Count as a documentary if the film maker is answering her own questions? After the first 15 minutes I realized this was about a whole different kind of masturbation. Over stylized and way self important. Stop moving the camera, I'm getting motion sickness. Not art and not interesting. If there was a point I was missing it. Why Black and white? Is there really such a high percentage of girls with strong religious backgrounds or is that an effect of selection and editing? I flipped channels and started watching House of Lies on SHO instead. This has nothing really to do with Aroused but I needed to fill in 10 sentences and there is not enough to talk about in Aroused. Griffin Dunned is a terrible actor. House of Lies is lousy too BTW. Yawn.
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9/10
Sex Workers Deserve Respect
gaian20005 March 2014
I very much enjoyed this documentary. Sex workers are both glamorized and despised in our society. The enduring value of this film is the personal perspective of the women who work in adult movies. Some of the stories are very sad but others are a celebration of the human spirit and sexuality.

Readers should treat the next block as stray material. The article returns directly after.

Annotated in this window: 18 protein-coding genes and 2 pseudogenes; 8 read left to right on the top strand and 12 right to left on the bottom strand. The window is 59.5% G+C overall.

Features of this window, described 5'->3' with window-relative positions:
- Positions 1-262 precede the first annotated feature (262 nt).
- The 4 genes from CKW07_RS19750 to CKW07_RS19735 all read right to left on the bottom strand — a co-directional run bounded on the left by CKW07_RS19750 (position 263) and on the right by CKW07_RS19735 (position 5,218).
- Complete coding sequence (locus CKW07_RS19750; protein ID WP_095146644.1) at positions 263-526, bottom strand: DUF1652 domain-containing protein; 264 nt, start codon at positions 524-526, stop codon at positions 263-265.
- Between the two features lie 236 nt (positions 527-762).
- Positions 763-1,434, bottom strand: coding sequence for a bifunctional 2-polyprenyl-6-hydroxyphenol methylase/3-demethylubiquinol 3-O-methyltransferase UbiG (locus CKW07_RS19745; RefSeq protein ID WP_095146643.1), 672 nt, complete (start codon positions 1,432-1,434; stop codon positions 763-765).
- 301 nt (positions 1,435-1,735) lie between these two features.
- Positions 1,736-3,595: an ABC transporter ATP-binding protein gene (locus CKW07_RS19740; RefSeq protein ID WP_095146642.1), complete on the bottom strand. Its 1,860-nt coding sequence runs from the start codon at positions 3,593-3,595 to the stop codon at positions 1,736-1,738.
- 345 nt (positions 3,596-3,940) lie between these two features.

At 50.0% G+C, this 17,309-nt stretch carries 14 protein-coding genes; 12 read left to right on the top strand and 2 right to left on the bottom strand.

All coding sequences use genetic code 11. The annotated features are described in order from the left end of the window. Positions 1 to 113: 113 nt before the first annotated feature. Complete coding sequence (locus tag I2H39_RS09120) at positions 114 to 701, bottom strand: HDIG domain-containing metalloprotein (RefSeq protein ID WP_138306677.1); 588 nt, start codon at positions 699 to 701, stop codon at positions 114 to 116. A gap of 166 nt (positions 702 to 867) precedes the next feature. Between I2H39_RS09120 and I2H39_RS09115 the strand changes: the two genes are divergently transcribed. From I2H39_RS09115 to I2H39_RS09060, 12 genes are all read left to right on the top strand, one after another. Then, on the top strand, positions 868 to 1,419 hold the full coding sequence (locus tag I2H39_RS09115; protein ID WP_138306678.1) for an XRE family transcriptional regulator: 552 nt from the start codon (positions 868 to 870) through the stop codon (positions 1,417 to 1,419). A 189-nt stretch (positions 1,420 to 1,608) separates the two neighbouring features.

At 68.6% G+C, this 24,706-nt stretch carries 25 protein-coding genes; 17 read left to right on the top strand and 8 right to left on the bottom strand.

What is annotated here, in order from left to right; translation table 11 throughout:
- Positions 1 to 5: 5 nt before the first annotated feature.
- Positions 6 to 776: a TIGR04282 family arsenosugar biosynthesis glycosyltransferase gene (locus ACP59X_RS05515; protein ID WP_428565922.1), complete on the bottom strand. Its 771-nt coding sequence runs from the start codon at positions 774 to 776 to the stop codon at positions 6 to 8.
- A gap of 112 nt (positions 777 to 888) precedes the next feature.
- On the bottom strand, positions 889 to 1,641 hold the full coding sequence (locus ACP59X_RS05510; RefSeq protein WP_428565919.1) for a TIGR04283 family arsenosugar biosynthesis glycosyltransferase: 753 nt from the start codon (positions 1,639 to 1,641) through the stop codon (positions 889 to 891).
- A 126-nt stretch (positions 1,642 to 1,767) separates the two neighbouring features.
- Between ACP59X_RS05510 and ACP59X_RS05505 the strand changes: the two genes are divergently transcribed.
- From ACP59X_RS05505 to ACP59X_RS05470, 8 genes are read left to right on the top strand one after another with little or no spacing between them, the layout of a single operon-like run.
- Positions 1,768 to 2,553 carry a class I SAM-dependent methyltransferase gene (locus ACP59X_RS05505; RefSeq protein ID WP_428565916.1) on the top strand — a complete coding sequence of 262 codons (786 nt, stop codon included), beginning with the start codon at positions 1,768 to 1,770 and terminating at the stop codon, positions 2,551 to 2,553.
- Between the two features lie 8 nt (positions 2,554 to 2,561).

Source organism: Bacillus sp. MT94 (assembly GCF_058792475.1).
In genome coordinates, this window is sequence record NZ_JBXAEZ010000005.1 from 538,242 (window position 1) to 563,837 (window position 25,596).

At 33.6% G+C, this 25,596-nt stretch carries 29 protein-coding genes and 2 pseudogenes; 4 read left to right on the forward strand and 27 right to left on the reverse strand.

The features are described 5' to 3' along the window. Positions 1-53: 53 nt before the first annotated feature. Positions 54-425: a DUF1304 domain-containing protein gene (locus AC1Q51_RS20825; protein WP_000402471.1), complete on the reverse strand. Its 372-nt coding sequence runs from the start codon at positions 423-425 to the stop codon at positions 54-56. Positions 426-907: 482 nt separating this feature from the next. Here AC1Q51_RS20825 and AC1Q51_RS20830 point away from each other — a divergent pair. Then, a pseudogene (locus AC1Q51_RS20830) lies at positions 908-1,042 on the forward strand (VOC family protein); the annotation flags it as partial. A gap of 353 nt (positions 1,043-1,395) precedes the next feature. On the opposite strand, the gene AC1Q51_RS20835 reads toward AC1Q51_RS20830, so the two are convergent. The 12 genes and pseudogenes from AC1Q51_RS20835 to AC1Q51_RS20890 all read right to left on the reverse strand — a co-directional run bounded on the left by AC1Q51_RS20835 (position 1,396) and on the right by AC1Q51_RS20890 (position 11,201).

I thought the agent who was interviewed was shallow in her judgment of the path these women have chosen. She seemed unable to grasp the fact that being filmed naked does not destroy a person. She is in the wrong business.

I understood that most of these women want to move on and that this is a difficult business for many. The fact that some adult production companies are now owned and operated by women means that there is less opportunity for men to exploit and abuse these sex workers. The next step is to legalize prostitution and have strong labor unions for all sex workers so it is easier to move on. But that would require a sane, reasonable and caring society. I don't see much of that in the USA today.
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4/10
WE HAVE NO FILTER
nogodnomasters4 September 2018
Warning: Spoilers
Deborah Anderson selects porn stars who are mostly age 22-26 and asks them all the same questions, have them pose the same way, and essentially all give the same answer. Yes, all these women are in porn because that was their first option. No one was there because they couldn't get a job somewhere else, support a drug habit, save money for college, or support their kid. None of the girls had horrific stories about being raped by a family member or clergy.

The film failed to achieve what it set out to do. The persona of the porn star doesn't change when they are in a studio with a camera on them. The film was superficial. I think if she had interviewed old time porn stars and asked them how they started and where they are today, that would have been more interesting. Then showing the new stars those interviews and get a real response without their make up an glitter.